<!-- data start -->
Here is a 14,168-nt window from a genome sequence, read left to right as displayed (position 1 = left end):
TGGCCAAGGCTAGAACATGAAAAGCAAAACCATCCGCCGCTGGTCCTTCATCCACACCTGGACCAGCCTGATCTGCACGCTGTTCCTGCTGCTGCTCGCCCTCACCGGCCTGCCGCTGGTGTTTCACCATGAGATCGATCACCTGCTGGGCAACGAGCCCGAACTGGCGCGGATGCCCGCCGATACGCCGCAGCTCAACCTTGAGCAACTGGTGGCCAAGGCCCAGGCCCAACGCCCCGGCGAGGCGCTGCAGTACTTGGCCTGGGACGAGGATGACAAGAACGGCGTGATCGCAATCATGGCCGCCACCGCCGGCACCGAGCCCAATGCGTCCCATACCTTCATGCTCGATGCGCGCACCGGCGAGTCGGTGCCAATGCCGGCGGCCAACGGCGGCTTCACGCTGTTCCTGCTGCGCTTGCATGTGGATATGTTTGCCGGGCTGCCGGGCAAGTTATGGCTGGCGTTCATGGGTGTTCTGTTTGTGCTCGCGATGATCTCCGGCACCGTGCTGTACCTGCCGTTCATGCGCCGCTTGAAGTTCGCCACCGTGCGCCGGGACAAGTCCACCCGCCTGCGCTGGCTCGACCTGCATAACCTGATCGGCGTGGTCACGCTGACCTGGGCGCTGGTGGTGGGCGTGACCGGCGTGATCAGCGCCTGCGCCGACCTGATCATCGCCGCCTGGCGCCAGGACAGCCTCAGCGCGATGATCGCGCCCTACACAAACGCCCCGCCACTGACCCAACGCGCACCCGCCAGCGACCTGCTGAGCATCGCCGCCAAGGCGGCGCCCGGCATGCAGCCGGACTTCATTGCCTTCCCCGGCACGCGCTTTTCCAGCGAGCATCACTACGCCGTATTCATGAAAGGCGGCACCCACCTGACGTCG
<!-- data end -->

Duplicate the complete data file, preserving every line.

Here is a 14,168-nt window from a genome sequence, read left to right as displayed (position 1 = left end):
TGGCCAAGGCTAGAACATGAAAAGCAAAACCATCCGCCGCTGGTCCTTCATCCACACCTGGACCAGCCTGATCTGCACGCTGTTCCTGCTGCTGCTCGCCCTCACCGGCCTGCCGCTGGTGTTTCACCATGAGATCGATCACCTGCTGGGCAACGAGCCCGAACTGGCGCGGATGCCCGCCGATACGCCGCAGCTCAACCTTGAGCAACTGGTGGCCAAGGCCCAGGCCCAACGCCCCGGCGAGGCGCTGCAGTACTTGGCCTGGGACGAGGATGACAAGAACGGCGTGATCGCAATCATGGCCGCCACCGCCGGCACCGAGCCCAATGCGTCCCATACCTTCATGCTCGATGCGCGCACCGGCGAGTCGGTGCCAATGCCGGCGGCCAACGGCGGCTTCACGCTGTTCCTGCTGCGCTTGCATGTGGATATGTTTGCCGGGCTGCCGGGCAAGTTATGGCTGGCGTTCATGGGTGTTCTGTTTGTGCTCGCGATGATCTCCGGCACCGTGCTGTACCTGCCGTTCATGCGCCGCTTGAAGTTCGCCACCGTGCGCCGGGACAAGTCCACCCGCCTGCGCTGGCTCGACCTGCATAACCTGATCGGCGTGGTCACGCTGACCTGGGCGCTGGTGGTGGGCGTGACCGGCGTGATCAGCGCCTGCGCCGACCTGATCATCGCCGCCTGGCGCCAGGACAGCCTCAGCGCGATGATCGCGCCCTACACAAACGCCCCGCCACTGACCCAACGCGCACCCGCCAGCGACCTGCTGAGCATCGCCGCCAAGGCGGCGCCCGGCATGCAGCCGGACTTCATTGCCTTCCCCGGCACGCGCTTTTCCAGCGAGCATCACTACGCCGTATTCATGAAAGGCGGCACCCACCTGACGTCG